Warning: The rest of this rant is X rated. Buy your ticket for the TMI bus before continuing. And the opinions expressed her violate my feminist union card.

Side explanation: This is completely politically incorrect, and a deep secret of my feminist lesbian soul. I love porn; not so much the pictures, but the cheesy movies where everybody has a great time engaging in incredibly intimate sexual play. I even like heterosexual porn, although I am way more focused on the women than the men. Unfortunately, most so called lesbian porn is performed by straight girls, and they don’t tighten straps enough, or seem to understand the nervelessness of simply engaging in their own pleasure without a man intruding at some point. Nevertheless, I get an erotic kick out of porn, so I assumed I would likewise have fun looking through the pictures in self-help books. For some reason, gay male porn seems to be a lot more convincing.

Unfortunately, when I saw the heterosexual self-help books, illustrated or photographed, I unexpectedly train wrecked. I mistakenly assumed that my secret porn fetish would allow me to enjoy looking through the books. I was wrong. (I only found one I would refer my clients to with a clear conscious. The rest would be intimidating, or I didn't like the illustrations/photography, or something.)

I finally come to the conclusion that movie porn invites the viewer to participate, if only visually. The so-called actors often break the frame by looking directly into the camera to heighten the sense of immediacy. Movies seem to presuppose that having someone watch is part of the experience. Regardless of my orientation, I am invited to participate; not so with heterosexually oriented self-books. They feel entirely exclusionary. The books are written only to the heterosexual experience, from a heterosexual point of view that assumes my lesbian experience to be invalid.

Suddenly I was confronted with exactly how far from the mainstream I world I have gotten, and the contempt with which I am ignored. The books dealt with exclusivity between the man and woman, presumably married (last time I looked, Cameron and I can't married in SC!) and pointedly leave me out of the picture. They also seemed to focus heavily on pleasing and pleasuring the man. I got the sense that the woman's pleasure didn't come from her own enjoyment of sex, but pleasure from her partner's enjoyment of sex. Shesh. The more I read the books and viewed the pictures, the more irate I became. And the more my gender bending wife panicked on the other end of the phone! I think she wondered if I would castrate her when I got home on general principle.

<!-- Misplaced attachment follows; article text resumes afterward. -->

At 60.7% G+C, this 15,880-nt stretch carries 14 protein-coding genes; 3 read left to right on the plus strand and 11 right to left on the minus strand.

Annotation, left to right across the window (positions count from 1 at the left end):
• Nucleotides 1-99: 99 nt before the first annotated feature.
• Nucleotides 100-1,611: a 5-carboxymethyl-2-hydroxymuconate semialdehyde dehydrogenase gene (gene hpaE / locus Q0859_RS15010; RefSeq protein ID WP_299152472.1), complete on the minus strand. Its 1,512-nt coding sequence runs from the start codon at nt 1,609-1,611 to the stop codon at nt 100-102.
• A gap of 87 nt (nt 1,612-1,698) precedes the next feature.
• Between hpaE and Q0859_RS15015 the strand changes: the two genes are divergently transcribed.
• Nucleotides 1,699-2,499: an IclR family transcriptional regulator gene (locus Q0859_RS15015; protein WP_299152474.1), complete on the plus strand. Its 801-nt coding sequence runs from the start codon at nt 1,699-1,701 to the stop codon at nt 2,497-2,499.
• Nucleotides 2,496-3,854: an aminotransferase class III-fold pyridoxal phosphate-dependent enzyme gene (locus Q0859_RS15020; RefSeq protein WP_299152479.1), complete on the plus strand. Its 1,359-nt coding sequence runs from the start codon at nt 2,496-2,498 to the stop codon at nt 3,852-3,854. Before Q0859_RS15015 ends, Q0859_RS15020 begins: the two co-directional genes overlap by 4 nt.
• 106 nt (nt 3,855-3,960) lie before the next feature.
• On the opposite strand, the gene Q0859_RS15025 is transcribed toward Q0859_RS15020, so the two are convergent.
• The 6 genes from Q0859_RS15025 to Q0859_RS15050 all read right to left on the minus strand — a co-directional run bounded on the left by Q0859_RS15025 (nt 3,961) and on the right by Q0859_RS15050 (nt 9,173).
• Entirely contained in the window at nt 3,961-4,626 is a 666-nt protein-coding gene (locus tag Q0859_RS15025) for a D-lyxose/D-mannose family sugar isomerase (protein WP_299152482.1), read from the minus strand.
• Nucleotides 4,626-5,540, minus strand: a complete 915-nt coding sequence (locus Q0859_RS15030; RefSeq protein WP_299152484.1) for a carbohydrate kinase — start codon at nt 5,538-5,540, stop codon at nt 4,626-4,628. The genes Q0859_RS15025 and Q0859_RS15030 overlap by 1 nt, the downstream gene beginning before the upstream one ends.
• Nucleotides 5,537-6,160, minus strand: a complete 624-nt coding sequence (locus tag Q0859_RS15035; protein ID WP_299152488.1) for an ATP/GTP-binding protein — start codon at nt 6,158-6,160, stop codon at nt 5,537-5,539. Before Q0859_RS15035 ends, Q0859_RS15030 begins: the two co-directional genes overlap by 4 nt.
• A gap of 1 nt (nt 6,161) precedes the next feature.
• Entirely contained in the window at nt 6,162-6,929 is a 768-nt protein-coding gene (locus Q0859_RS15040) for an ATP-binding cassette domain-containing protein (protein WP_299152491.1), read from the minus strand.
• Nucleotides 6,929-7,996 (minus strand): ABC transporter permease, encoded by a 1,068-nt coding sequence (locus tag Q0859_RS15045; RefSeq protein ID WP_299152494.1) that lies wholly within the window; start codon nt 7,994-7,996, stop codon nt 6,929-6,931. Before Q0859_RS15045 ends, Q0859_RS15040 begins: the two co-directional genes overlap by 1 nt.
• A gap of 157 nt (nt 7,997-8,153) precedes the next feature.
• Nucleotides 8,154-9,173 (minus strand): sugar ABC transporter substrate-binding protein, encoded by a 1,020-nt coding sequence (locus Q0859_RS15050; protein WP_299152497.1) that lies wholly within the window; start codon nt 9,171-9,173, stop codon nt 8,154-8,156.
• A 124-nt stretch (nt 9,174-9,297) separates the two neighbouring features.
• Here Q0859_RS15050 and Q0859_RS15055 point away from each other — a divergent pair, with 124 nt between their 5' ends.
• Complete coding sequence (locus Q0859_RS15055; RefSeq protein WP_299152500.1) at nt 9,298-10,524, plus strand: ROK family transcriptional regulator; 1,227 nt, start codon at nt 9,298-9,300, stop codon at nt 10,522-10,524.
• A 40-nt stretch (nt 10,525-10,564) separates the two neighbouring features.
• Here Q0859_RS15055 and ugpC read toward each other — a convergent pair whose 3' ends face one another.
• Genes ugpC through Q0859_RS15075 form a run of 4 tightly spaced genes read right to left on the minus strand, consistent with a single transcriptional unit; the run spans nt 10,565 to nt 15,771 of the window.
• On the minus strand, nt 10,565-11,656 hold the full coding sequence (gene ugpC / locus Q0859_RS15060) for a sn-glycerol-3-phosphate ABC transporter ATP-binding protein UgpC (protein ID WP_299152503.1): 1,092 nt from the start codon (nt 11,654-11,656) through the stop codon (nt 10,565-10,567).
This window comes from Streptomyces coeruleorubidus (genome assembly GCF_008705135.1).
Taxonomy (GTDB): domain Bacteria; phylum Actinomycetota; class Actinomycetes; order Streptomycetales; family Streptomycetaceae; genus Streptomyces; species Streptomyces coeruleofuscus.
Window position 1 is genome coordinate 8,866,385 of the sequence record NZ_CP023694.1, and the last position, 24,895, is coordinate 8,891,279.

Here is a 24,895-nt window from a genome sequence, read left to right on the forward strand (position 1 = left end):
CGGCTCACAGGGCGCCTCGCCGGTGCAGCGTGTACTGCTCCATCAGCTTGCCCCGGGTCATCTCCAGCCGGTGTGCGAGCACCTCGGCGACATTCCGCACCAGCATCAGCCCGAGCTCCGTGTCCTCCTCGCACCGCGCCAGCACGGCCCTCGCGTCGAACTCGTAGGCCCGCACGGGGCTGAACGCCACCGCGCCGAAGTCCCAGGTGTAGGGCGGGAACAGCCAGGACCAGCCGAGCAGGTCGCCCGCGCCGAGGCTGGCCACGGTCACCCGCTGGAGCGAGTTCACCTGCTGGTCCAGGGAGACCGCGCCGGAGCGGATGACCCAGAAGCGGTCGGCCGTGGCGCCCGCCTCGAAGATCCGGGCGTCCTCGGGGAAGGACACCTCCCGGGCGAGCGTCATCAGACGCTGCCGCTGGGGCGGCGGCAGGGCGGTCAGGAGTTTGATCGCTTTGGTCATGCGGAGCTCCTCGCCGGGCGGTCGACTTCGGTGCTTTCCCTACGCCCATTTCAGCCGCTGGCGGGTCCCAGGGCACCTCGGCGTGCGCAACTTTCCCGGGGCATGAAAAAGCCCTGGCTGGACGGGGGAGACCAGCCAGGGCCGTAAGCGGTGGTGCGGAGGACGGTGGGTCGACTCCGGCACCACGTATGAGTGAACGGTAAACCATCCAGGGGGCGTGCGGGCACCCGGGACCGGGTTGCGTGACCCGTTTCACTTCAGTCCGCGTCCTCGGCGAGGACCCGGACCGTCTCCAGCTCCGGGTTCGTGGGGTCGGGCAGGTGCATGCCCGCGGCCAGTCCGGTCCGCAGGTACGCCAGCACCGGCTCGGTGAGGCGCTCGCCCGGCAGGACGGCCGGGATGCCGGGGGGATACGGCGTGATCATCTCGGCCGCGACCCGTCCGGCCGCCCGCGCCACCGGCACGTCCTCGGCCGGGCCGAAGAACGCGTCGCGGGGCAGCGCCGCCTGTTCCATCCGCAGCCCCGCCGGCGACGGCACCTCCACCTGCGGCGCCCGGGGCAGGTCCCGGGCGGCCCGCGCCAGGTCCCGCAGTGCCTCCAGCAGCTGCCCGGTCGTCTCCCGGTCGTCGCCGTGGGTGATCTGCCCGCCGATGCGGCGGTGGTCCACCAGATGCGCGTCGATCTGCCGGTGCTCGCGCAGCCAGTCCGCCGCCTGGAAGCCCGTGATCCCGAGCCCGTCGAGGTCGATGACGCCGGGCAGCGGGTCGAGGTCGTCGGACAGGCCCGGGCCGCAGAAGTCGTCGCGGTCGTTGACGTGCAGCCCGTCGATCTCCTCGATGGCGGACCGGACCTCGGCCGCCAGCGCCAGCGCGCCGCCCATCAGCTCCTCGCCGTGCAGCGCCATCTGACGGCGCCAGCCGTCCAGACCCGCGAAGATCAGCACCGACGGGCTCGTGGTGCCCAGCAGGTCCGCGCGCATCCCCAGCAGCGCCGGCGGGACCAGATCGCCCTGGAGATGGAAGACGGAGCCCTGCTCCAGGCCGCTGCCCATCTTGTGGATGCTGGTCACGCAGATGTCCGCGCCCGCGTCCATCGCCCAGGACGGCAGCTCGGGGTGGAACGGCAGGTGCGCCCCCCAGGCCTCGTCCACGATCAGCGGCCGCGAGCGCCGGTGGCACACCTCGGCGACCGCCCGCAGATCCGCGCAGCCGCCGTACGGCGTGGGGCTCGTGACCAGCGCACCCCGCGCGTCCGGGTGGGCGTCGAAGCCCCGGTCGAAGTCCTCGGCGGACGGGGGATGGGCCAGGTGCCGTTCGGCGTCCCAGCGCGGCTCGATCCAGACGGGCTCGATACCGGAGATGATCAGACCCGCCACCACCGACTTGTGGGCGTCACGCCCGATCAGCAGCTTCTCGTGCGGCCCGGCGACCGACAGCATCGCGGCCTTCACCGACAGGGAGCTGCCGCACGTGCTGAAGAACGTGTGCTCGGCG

Despite my grumpiness with the heterosexual books, I was almost equally disgusted with that I found in the gay/lesbian section. The first Barnes and Nobles, which had the two lonely books for lesbian self-help, only had The Whole Lesbian Sex Book: A Passionate Guide for All of Us by Felice Newman (editor of On Our Backs) and On Our Backs Guide to Lesbian Sex edited by Diana Cage. Both are good; but both are slanted by their own poltical/social views.

Let me explain. While both books are explicit, fun and edgy, they also can be incredibly intimidating. For the young, savy lesbian who is totally comfortable with her orientation and likes living in an exploratory world of night clubs, parties, and dating, these can be fabulous books full of information, insight, and encouragement. If I had read either during my own middle-aged coming out, I might have fled screaming into the night. Not because I hadn't done as much or more in my young, heterosexual world, but because if that's what is expected by the hot dyke sitting next to me, I'm out of here. (When Cameron realized how nervous I was about stepping outside my comfort zone the first time we were together sexually, she slowed way the hell down and let me catch up! Cameron likes reminding me that I was a rowdy girl, just out of my heterosexual comfort zone.)

Furthermore, both books were written by magazine editors, which introduces a very slanted view. One is the editor of Curve, an upscale magazine with interviews of such people as Melissa Etheridge. It is not porn. It talks about sex, but is not graphic (like Maxim). They do not write "How to Please Your Woman" articles, although the Fairy Butch advice column will talk about dildos and sex. The other magazine is the lesbian equivalent to Hustler, with graphic photos and instructions on how to safely engage in some of the edgiest sexual behaviors safely. Each magazine has its own agenda and political views, and the editor's views are very clearly shown in their book. What a sharp contrast to the heterosexual self-help books with Ph.D. behind their names!